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How Does Being Female Impact Your Place in the Property Market?

Our research has shown how women are less likely to own their own home versus men, and are more likely to live within close proximity of their hometowns, parents and place of work.

Mar 08, 2022

How Does Being Female Impact Your Place in the Property Market?

Our research has shown how women are less likely to own their own home versus men, and are more likely to live within close proximity of their hometowns, parents and place of work.

Our previous research highlighted the huge gap in gender house price affordability as a result of the imbalance in pay between the average man and women, meaning women are facing a far longer and harder task when it comes to saving for, and paying off a property purchase.

The research found that:

  • With an annual gross income of £38,061, the average British male requires 7.3 times their annual salary in order to cover the current average property price of £278,120.
  • In contrast, the average British female requires 11.1 times her average annual income of £25,154 to cover the same property cost, almost four years more than her male homebuying counterpart (3.7).
  • London is predictably home to the largest gender house price affordability gap. The average London male would require 10.3 times their current annual gross earnings to cover the cost of a London property (£521,146), while for a female homebuyer this climbs to 15.6 - a gap of 5.3 years.
  • The South East (5.2), South West (5.1) and East of England (5) are also home to a gender house price affordability gap of five times annual salary or more.
  • Even in the North East where this gap is at its smallest, the average female still requires almost two years (1.8) additional earnings to cover the cost of a property versus the earnings required from a male homebuyer.

Previous data has also highlighted how this gender imbalance translates to homeownership, with 60% of those who outright own their homes being male, with men also accounting for 67% of homeowners with a mortgage.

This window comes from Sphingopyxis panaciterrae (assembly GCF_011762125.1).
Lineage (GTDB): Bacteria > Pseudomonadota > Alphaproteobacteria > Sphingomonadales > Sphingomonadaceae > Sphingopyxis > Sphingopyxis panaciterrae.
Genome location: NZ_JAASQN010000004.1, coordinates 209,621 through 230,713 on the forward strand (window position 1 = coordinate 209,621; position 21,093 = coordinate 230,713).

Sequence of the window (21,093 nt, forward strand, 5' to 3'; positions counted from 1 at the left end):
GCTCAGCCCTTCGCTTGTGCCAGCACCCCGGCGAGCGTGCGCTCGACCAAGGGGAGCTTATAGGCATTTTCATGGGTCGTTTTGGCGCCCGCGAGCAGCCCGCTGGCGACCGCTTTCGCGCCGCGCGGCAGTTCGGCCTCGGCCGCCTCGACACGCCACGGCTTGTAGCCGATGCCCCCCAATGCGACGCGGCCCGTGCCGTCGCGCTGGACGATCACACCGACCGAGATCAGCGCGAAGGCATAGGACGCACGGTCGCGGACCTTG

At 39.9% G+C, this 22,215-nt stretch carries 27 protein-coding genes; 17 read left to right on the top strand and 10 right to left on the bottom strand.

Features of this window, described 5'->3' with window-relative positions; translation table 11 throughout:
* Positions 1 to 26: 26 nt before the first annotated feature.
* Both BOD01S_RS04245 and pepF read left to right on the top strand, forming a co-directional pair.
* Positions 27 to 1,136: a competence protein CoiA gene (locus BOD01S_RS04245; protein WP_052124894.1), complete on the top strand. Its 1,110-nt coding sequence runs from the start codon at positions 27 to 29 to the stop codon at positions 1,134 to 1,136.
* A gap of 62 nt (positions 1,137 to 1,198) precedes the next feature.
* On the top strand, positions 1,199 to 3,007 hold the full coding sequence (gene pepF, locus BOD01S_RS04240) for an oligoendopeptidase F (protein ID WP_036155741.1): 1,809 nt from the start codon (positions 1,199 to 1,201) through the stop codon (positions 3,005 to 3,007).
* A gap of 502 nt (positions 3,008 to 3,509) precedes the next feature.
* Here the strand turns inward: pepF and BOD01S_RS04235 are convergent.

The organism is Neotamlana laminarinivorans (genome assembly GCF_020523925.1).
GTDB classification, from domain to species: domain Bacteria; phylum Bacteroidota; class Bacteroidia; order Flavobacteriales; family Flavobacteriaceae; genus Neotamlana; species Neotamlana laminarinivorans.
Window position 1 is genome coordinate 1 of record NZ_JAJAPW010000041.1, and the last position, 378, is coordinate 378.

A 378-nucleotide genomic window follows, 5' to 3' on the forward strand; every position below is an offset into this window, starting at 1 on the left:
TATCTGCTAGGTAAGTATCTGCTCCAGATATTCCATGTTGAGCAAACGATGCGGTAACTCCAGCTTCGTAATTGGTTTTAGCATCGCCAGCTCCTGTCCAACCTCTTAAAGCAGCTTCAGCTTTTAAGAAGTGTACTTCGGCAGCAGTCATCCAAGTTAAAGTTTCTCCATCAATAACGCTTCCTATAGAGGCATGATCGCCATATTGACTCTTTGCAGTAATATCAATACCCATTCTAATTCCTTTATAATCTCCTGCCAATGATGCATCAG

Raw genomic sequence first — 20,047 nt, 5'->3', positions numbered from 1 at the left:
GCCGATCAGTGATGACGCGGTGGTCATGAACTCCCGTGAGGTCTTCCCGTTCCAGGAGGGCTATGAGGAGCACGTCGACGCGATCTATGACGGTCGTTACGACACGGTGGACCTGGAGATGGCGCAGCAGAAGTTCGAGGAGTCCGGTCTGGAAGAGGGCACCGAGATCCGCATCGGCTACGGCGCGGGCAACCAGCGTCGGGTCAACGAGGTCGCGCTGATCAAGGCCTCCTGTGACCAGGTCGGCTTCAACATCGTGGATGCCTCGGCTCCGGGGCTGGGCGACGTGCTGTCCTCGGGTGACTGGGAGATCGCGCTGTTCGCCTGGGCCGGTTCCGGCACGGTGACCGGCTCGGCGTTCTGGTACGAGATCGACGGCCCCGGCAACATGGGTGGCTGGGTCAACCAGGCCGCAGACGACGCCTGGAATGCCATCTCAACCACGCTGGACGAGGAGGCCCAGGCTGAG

This disparity is also clear in the rental sector where just 40% of private renters were women. However, when it comes to social renters, women account for 58% versus 42% being male.

But it’s not just how we get by in the property market that can be influenced by gender but also where we choose to do it.

We found that 42% of women live within one to four miles of their parents versus just 29% of males.

38% of women also live within one to four miles of their hometown versus 31% of males.

Finally, 60% of women live within one to four miles of their workplace versus 48% of men.

Athena Hubble, Managing Director of Boomin, says:

“Fortunately I’ve been able to purchase properties but there are so many females out there who struggle to get on the property ladder.

The gender pay gap is a significant mismatch that women are reminded of every time they receive their monthly payslip, and it stretches beyond the workplace into other areas of life.

Our purchasing power within the property market is certainly one of those areas, and the disparity in pay between men and women has a huge influence on what we are able to borrow. As a result, many women are priced out of homeownership unless they accept that the only path in achieving it is with a significant other.”

Michael Bruce, CEO and Founder of Boomin, says:

“The financial barrier to homeownership has grown significantly in recent times and it continues to do so, as aspirational buyers push for this coveted status in a market where stock levels are simply insufficient.

This struggle isn’t gender specific and for many, getting a foot on the ladder is only made possible with the help of a parent, or as a combined effort with a partner.

However, this shouldn’t detract from the fact that there is a huge gap when it comes to the individual purchasing power of both men and women and this comes as a direct consequence of the gender pay gap found across society.”

Data

Consumer research survey conducted by FindOutNow on behalf of Boomin and surveyed 2,525 UK men and women with a 50/50 split in sample gender.